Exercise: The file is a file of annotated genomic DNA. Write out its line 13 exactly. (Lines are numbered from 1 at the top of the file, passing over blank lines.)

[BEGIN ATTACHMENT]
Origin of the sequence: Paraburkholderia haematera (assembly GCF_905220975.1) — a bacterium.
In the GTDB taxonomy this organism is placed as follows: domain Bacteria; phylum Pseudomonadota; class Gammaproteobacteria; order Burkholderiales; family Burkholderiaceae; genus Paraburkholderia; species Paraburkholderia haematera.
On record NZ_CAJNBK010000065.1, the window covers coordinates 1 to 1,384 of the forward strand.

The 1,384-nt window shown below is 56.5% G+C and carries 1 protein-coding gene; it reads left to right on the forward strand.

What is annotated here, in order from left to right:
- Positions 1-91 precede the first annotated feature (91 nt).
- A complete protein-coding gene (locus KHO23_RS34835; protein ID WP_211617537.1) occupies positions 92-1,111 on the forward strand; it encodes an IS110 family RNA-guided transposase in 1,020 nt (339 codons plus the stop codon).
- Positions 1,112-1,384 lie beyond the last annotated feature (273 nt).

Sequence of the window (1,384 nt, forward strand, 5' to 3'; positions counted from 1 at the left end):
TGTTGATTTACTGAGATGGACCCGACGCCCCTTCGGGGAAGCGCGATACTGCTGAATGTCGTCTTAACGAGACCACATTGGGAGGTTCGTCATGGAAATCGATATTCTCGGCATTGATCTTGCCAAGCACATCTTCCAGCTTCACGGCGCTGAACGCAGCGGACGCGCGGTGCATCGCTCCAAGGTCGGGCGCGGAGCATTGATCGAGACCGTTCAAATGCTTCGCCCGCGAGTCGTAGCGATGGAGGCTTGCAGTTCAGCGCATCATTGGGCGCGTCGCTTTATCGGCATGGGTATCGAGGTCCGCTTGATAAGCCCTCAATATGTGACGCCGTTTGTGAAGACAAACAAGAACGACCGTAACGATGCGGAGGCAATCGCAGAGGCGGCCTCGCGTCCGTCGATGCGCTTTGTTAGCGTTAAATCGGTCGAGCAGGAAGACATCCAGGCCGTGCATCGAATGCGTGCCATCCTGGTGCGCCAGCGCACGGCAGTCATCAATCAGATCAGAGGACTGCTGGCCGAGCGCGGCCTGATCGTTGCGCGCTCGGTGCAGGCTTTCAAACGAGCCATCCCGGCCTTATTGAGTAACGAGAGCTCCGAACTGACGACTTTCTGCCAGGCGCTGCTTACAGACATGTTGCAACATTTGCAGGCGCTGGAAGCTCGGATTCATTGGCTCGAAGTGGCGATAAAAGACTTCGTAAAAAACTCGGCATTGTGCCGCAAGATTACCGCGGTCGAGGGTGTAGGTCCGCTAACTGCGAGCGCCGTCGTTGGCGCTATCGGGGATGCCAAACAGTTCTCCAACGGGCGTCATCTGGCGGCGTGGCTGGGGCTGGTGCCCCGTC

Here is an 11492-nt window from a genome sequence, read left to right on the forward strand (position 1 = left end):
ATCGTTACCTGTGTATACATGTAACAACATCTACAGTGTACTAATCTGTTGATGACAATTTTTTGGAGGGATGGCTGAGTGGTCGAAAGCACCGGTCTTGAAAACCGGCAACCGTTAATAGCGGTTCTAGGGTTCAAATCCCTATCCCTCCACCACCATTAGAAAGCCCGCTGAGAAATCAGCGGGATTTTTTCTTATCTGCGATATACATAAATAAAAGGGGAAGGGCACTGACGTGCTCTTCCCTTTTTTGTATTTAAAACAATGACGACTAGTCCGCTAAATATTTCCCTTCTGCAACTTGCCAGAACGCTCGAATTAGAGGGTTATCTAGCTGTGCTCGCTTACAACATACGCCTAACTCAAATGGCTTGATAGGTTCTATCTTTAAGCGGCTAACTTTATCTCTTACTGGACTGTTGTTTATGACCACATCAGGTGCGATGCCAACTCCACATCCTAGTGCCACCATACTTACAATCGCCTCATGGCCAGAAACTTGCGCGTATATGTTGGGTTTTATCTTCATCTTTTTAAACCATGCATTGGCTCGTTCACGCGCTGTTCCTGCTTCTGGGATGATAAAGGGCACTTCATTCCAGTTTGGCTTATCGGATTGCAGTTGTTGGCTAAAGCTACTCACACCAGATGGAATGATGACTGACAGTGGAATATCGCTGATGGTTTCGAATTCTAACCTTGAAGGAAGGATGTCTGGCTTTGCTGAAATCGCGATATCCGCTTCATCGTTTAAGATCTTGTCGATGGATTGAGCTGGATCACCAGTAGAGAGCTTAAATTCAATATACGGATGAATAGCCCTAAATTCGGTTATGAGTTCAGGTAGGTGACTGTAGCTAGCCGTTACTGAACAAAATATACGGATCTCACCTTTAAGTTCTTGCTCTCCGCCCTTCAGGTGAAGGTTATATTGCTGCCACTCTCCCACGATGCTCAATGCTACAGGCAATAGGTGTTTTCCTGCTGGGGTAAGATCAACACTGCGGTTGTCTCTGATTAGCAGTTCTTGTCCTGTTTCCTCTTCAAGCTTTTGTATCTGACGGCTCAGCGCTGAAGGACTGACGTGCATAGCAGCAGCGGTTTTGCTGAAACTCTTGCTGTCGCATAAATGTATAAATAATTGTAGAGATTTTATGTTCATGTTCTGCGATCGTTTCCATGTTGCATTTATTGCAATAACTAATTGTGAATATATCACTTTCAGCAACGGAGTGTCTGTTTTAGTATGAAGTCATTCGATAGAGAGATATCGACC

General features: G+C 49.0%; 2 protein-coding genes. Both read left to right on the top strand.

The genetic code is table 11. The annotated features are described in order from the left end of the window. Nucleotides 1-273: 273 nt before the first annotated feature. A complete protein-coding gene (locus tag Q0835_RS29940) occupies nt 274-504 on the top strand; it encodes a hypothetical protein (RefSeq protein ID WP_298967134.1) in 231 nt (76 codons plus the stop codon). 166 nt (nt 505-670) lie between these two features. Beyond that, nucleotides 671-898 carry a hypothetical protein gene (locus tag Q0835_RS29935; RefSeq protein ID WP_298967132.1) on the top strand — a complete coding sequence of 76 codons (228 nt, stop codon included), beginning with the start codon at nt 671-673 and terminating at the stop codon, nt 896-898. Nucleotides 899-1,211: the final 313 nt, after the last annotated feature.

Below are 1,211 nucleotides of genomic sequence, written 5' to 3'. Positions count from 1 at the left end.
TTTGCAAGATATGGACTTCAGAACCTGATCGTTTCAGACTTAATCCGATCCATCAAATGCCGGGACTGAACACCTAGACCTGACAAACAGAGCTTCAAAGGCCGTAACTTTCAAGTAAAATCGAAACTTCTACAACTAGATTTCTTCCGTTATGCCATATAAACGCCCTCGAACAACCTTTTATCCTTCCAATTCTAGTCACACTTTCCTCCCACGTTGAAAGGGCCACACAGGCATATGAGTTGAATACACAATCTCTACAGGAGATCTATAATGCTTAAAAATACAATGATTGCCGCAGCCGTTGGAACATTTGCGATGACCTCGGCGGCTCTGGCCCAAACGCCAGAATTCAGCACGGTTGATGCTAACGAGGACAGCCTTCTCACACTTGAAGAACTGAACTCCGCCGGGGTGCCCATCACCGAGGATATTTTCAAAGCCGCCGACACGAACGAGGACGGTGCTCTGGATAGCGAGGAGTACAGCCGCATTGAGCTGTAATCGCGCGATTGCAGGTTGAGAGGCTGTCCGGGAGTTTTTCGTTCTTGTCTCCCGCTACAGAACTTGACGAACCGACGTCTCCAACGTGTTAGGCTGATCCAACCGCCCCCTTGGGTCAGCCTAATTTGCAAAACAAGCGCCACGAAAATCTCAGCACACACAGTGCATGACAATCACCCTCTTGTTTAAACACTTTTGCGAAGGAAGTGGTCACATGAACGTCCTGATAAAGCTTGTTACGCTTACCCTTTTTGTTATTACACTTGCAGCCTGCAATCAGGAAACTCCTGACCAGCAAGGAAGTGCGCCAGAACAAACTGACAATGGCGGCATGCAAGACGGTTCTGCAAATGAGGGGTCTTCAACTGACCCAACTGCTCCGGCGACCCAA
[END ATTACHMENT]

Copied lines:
General features: G+C 49.0%; 2 protein-coding genes. Both read left to right on the top strand.